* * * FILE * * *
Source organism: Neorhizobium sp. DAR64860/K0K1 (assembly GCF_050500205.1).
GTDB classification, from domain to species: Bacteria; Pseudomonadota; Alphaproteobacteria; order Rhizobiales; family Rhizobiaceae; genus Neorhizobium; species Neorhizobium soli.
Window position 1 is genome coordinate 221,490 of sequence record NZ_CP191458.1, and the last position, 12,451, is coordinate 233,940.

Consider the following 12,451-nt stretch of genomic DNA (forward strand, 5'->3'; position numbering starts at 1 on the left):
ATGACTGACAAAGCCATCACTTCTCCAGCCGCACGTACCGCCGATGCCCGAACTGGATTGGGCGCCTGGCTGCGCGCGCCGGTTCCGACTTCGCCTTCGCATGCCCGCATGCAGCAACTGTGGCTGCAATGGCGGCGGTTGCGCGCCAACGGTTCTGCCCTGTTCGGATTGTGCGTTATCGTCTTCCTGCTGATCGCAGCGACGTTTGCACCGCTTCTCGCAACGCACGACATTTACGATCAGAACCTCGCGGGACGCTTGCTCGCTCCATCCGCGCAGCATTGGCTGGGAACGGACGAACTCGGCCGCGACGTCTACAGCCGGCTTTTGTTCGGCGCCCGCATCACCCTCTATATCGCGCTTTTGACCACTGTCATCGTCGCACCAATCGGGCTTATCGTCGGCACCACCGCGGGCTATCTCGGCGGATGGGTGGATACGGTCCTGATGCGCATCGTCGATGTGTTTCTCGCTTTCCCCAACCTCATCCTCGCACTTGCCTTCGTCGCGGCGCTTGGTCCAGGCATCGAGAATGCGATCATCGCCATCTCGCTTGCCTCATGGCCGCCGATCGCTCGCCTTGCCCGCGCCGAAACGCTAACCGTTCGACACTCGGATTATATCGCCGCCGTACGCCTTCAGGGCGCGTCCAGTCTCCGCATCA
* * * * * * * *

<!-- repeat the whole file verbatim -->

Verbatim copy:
Source organism: Neorhizobium sp. DAR64860/K0K1 (assembly GCF_050500205.1).
GTDB classification, from domain to species: Bacteria; Pseudomonadota; Alphaproteobacteria; order Rhizobiales; family Rhizobiaceae; genus Neorhizobium; species Neorhizobium soli.
Window position 1 is genome coordinate 221,490 of sequence record NZ_CP191458.1, and the last position, 12,451, is coordinate 233,940.

Consider the following 12,451-nt stretch of genomic DNA (forward strand, 5'->3'; position numbering starts at 1 on the left):
ATGACTGACAAAGCCATCACTTCTCCAGCCGCACGTACCGCCGATGCCCGAACTGGATTGGGCGCCTGGCTGCGCGCGCCGGTTCCGACTTCGCCTTCGCATGCCCGCATGCAGCAACTGTGGCTGCAATGGCGGCGGTTGCGCGCCAACGGTTCTGCCCTGTTCGGATTGTGCGTTATCGTCTTCCTGCTGATCGCAGCGACGTTTGCACCGCTTCTCGCAACGCACGACATTTACGATCAGAACCTCGCGGGACGCTTGCTCGCTCCATCCGCGCAGCATTGGCTGGGAACGGACGAACTCGGCCGCGACGTCTACAGCCGGCTTTTGTTCGGCGCCCGCATCACCCTCTATATCGCGCTTTTGACCACTGTCATCGTCGCACCAATCGGGCTTATCGTCGGCACCACCGCGGGCTATCTCGGCGGATGGGTGGATACGGTCCTGATGCGCATCGTCGATGTGTTTCTCGCTTTCCCCAACCTCATCCTCGCACTTGCCTTCGTCGCGGCGCTTGGTCCAGGCATCGAGAATGCGATCATCGCCATCTCGCTTGCCTCATGGCCGCCGATCGCTCGCCTTGCCCGCGCCGAAACGCTAACCGTTCGACACTCGGATTATATCGCCGCCGTACGCCTTCAGGGCGCGTCCAGTCTCCGCATCA